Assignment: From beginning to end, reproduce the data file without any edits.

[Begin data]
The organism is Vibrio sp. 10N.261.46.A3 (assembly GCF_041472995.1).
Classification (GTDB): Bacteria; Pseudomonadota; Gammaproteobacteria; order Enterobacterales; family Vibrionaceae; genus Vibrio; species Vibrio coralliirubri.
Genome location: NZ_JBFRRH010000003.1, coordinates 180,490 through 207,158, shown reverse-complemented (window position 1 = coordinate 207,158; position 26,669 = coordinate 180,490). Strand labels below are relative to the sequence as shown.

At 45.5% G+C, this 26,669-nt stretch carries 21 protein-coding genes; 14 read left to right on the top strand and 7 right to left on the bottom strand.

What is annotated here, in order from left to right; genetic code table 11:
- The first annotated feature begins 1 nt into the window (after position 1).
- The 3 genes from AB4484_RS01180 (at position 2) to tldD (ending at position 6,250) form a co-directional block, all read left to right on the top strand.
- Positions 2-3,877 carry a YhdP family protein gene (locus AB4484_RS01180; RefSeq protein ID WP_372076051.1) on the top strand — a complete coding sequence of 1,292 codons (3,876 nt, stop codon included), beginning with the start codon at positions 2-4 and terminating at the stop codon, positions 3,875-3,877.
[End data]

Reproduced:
The organism is Vibrio sp. 10N.261.46.A3 (assembly GCF_041472995.1).
Classification (GTDB): Bacteria; Pseudomonadota; Gammaproteobacteria; order Enterobacterales; family Vibrionaceae; genus Vibrio; species Vibrio coralliirubri.
Genome location: NZ_JBFRRH010000003.1, coordinates 180,490 through 207,158, shown reverse-complemented (window position 1 = coordinate 207,158; position 26,669 = coordinate 180,490). Strand labels below are relative to the sequence as shown.

At 45.5% G+C, this 26,669-nt stretch carries 21 protein-coding genes; 14 read left to right on the top strand and 7 right to left on the bottom strand.

What is annotated here, in order from left to right; genetic code table 11:
- The first annotated feature begins 1 nt into the window (after position 1).
- The 3 genes from AB4484_RS01180 (at position 2) to tldD (ending at position 6,250) form a co-directional block, all read left to right on the top strand.
- Positions 2-3,877 carry a YhdP family protein gene (locus AB4484_RS01180; RefSeq protein ID WP_372076051.1) on the top strand — a complete coding sequence of 1,292 codons (3,876 nt, stop codon included), beginning with the start codon at positions 2-4 and terminating at the stop codon, positions 3,875-3,877.